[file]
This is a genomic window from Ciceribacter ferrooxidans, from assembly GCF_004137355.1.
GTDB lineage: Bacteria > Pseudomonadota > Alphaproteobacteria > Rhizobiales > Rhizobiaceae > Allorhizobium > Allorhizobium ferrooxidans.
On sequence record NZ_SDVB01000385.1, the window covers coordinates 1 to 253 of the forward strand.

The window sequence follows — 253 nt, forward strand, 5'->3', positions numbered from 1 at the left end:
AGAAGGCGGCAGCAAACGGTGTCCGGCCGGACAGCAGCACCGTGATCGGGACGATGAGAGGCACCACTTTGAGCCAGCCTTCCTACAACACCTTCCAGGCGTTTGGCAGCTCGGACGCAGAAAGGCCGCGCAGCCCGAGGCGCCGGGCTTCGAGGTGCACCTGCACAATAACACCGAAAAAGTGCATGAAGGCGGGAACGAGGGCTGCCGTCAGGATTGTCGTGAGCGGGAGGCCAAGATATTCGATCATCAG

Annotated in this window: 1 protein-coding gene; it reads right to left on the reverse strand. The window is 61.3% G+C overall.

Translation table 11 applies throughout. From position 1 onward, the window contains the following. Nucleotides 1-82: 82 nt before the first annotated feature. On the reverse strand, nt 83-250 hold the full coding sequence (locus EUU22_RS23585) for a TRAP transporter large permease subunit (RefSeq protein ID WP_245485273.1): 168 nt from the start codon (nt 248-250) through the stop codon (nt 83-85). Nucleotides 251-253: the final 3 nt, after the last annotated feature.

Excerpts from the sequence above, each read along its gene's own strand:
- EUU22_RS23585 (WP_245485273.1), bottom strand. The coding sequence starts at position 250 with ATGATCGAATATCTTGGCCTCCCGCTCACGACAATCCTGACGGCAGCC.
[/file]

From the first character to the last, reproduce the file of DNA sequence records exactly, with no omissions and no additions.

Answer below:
This is a genomic window from Ciceribacter ferrooxidans, from assembly GCF_004137355.1.
GTDB lineage: Bacteria > Pseudomonadota > Alphaproteobacteria > Rhizobiales > Rhizobiaceae > Allorhizobium > Allorhizobium ferrooxidans.
On sequence record NZ_SDVB01000385.1, the window covers coordinates 1 to 253 of the forward strand.

The window sequence follows — 253 nt, forward strand, 5'->3', positions numbered from 1 at the left end:
AGAAGGCGGCAGCAAACGGTGTCCGGCCGGACAGCAGCACCGTGATCGGGACGATGAGAGGCACCACTTTGAGCCAGCCTTCCTACAACACCTTCCAGGCGTTTGGCAGCTCGGACGCAGAAAGGCCGCGCAGCCCGAGGCGCCGGGCTTCGAGGTGCACCTGCACAATAACACCGAAAAAGTGCATGAAGGCGGGAACGAGGGCTGCCGTCAGGATTGTCGTGAGCGGGAGGCCAAGATATTCGATCATCAG

Annotated in this window: 1 protein-coding gene; it reads right to left on the reverse strand. The window is 61.3% G+C overall.

Translation table 11 applies throughout. From position 1 onward, the window contains the following. Nucleotides 1-82: 82 nt before the first annotated feature. On the reverse strand, nt 83-250 hold the full coding sequence (locus EUU22_RS23585) for a TRAP transporter large permease subunit (RefSeq protein ID WP_245485273.1): 168 nt from the start codon (nt 248-250) through the stop codon (nt 83-85). Nucleotides 251-253: the final 3 nt, after the last annotated feature.

Excerpts from the sequence above, each read along its gene's own strand:
- EUU22_RS23585 (WP_245485273.1), bottom strand. The coding sequence starts at position 250 with ATGATCGAATATCTTGGCCTCCCGCTCACGACAATCCTGACGGCAGCC.